Only Jewellers, Metalsmiths, Tailors, Weaponsmiths, and Woodworkers have processing recipes. The other professions are considered able to generate sufficient craft XP with other recipes. (Some players may disagree.)
After you reach Expert tier, you are eligible to join a crafting Guild. (In some other games, a guild is what LOTRO calls a kinship.) A Guild has many important recipes, including better gear and better versions of some non-guild recipes. A crafter can be in only one guild, so you may have to make a choice depending on your vocation.
Progressing in the guild is through reputation, similar to other factions in the game. You craft guild symbols that are worth different amounts of reputation, then right-click on them to consume them and earn the reputation. As you advance in your profession, you will be able to make higher value symbols, allowing you to progress more quickly in the guild. The names of the tiers of your profession and the tiers of the guild are similar, but they are independent, one based on craft XP, the other based on reputation.
The recipes for guild symbols (and most guild recipes) have cooldowns, limiting how often you can use the recipe. The cooldowns are nominally 1 day (actually 18 hours), 3 days (2 days 18 hours), and a week (6 days 18 hours). It takes both time and mats to advance in a guild.
Because guild advancement is based on reputation, you can use reputation accelerators to save time and mats. You can obtain Small Reputation Acceleration Tomes from the Skirmish Camp Curiosities vendor for 250 marks and 25 medallions giving 1,000 bonus reputation each. (They are often available for gold from other players.) Using a rep tome adds to your bonus reputation. Any reputation you earn will be doubled until the bonus amount is consumed. For example, if you use two of the Small Rep Tomes, you will have 2.000 bonus reputation. Using a Medium Artisan Symbol gives 1,200 rep, which will be doubled to 2,400, leaving 800 bonus reputation for later. Use the rep tomes just before you right-click on the guild symbol.
Guild symbols are also required ingredients for most guild recipes. A set of armour is 6 recipes, and at higher levels has a week cooldown. You can make all 6 pieces at once, but only if you have saved up 6 symbols.
The above guild recipe uses boards (ordinary resource ingredients), a leather wrapping (a vendor ingredient), a Mithril Flake (a rare ingredient that can be obtained from the Skirmish Camp Crafting vendor if necessary), and a Large Supreme Carving (a guild symbol the crafter makes). The Large guild symbol recipe has a one week cooldown, as does this hammer recipe. If the recipes were off cooldown, you could make the guild symbol then immediately use it in the hammer recipe.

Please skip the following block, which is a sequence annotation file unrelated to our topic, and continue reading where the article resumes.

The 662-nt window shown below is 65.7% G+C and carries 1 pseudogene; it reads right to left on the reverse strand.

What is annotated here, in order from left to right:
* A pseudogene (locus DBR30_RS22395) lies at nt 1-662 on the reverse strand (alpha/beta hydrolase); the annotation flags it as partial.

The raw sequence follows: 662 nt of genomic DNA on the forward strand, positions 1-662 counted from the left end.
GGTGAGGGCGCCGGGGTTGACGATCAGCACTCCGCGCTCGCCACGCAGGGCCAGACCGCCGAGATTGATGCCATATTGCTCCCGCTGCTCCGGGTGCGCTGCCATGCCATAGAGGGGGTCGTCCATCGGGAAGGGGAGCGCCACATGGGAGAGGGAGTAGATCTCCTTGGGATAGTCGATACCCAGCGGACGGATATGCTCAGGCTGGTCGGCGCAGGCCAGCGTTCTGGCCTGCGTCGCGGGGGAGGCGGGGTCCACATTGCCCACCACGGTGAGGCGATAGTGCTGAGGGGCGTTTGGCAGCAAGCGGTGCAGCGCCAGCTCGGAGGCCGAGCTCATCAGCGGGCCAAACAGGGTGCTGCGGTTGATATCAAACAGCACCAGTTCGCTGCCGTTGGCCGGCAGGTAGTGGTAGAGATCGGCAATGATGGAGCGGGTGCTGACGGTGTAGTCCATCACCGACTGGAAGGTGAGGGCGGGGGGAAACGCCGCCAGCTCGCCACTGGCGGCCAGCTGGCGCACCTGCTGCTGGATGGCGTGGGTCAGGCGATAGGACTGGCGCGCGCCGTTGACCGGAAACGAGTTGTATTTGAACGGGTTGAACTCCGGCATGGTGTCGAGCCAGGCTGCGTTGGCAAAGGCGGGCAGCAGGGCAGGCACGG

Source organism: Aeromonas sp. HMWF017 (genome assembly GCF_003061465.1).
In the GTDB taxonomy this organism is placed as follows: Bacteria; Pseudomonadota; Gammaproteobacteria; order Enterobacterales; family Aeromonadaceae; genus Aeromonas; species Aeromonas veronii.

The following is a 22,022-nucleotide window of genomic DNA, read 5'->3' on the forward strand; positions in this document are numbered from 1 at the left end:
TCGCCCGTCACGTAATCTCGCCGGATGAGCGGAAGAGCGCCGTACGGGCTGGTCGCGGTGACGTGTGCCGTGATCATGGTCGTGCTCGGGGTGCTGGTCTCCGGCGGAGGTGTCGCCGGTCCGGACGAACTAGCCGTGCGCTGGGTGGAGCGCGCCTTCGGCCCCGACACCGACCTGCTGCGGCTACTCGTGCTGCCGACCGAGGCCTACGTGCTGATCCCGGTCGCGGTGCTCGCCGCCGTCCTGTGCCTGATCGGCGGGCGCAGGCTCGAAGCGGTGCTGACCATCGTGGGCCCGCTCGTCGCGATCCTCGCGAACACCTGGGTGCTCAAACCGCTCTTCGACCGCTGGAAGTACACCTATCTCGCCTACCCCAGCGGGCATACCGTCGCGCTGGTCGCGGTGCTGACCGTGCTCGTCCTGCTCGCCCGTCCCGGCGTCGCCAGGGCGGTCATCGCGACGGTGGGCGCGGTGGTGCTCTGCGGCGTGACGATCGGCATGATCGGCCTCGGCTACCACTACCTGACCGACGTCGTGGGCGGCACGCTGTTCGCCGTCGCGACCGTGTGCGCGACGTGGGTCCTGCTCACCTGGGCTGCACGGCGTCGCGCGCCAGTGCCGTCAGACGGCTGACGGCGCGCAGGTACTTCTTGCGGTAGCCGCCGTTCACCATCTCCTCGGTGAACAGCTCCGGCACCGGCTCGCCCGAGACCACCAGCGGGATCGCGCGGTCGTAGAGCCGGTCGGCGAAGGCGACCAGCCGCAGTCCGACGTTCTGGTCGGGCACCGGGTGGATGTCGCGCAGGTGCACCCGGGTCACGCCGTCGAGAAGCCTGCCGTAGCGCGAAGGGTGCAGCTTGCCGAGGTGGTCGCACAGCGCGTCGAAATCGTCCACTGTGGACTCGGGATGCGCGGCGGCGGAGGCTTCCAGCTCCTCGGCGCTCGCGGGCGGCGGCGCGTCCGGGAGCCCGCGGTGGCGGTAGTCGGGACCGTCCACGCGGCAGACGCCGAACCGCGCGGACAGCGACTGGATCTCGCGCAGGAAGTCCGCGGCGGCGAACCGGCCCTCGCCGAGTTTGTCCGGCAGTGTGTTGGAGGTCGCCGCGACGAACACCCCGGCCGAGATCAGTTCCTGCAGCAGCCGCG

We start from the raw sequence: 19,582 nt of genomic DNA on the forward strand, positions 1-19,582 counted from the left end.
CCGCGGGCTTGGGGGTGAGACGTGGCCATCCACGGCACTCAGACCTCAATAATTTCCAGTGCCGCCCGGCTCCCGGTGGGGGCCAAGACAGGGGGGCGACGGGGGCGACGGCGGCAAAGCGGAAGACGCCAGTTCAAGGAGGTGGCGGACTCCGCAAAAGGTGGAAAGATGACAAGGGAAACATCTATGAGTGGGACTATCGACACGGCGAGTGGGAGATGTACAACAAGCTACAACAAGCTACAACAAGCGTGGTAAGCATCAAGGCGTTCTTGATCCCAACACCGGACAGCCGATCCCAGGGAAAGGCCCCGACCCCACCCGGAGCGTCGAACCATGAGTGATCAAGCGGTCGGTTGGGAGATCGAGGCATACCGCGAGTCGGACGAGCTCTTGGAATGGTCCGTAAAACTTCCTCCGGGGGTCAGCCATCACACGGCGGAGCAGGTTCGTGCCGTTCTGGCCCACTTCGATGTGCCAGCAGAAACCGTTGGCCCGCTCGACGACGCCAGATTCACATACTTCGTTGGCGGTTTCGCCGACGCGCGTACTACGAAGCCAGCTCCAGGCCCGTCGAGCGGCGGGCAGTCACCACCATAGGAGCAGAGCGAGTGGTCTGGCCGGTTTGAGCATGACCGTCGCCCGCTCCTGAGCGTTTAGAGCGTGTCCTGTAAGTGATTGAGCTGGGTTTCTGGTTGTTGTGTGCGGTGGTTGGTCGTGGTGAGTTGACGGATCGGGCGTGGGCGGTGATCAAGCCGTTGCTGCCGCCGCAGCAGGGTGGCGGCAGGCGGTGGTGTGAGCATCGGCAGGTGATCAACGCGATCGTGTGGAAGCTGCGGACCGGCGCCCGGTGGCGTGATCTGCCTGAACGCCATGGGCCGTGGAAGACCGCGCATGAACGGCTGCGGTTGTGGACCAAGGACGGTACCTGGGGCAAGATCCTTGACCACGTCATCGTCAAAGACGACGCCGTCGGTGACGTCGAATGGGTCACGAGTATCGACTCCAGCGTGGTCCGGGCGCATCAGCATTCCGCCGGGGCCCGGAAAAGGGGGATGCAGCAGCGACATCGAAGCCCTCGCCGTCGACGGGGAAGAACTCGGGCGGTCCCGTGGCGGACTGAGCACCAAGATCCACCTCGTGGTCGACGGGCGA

If you are levelling rapidly on your character or in your profession, you may want to delay working on guild reputation. The higher-tier guild symbols give more reputation, and you can make all the lower-tier symbols as well, so it will go faster than just making the lower-tier symbols.
Universal Ingredient Packs
In the introductory crafting quests, you are given a few Universal Ingredient Packs (UIPs). They are also sold in the LOTRO store. UIPs are shared by all the characters on your account and are shown in your wallet. Many recipes allow you to substitute UIPs for the normal mats. The catch is that whatever item you make is bound to your account. If you are making something for one of the characters on your account, that’s not a problem.
To see if the recipe can use UIPs, look for the check box that says Use Ingredient Packs. If you check the box, it will show you how many UIPs the recipe uses and how may you have in your wallet. You can even use UIPs for many recipes that require a guild symbol! You are still limited by recipe cooldowns, but you may be able to avoid weeks of accumulating guild symbols.
The above recipe is the guild hammer recipe shown above but using UIPs. It will consume 10 UIPs, but allows you to omit the resource, vendor, and rare ingredients as well as the guild symbol.
Since Update 17.1, there is now a way that you can accumulate a large number of UIPs free! There are two new housing items, an Ingredient Crate and a Premium Ingredient Crate. Once a day (22 hour cooldown), each character (level 15+) can get 3 UIPs from an Ingredient Crate. If your account is VIP, each character on it can also get 6 more UIPs from a Premium Ingredient Crate. You don’t need to own the ingredient crates; you just need to find someone that has them available for people to use. (Mine are at 5 Long Street, Stanlinch, Bree-land Homesteads on Landroval.)
May all your recipes crit!
If you find you like crafting, you can develop a crew that can make anything in the game. If it’s not your favourite thing, you still may want to do some. Over the years, crafting at level-cap has sometimes been very valuable and other times not so much. With Update 20, crafting has again become important. All professions are able to craft items to get reputation to get level-cap gear.
You’ll discover there’s more to crafting as you progress. An important reference is www.lotro-wiki.com.
It contains pretty complete and accurate descriptions of items and recipes. Pages like
show all the available recipes for a tier of a profession, where the recipes come from, and what ingredients they use.
Crafters are generally friendly. After investing in building crafting expertise, they like to make use of it to help other players. Most are willing to craft things for other players who can provide the necessary ingredients. Many players will tip crafters who make things for them.
If there’s anything wrong, confusing or missing in this post, please let me know. If you have any questions or need assistance, contact me in game.
by Michaleo on 2017-05-19 07:42:31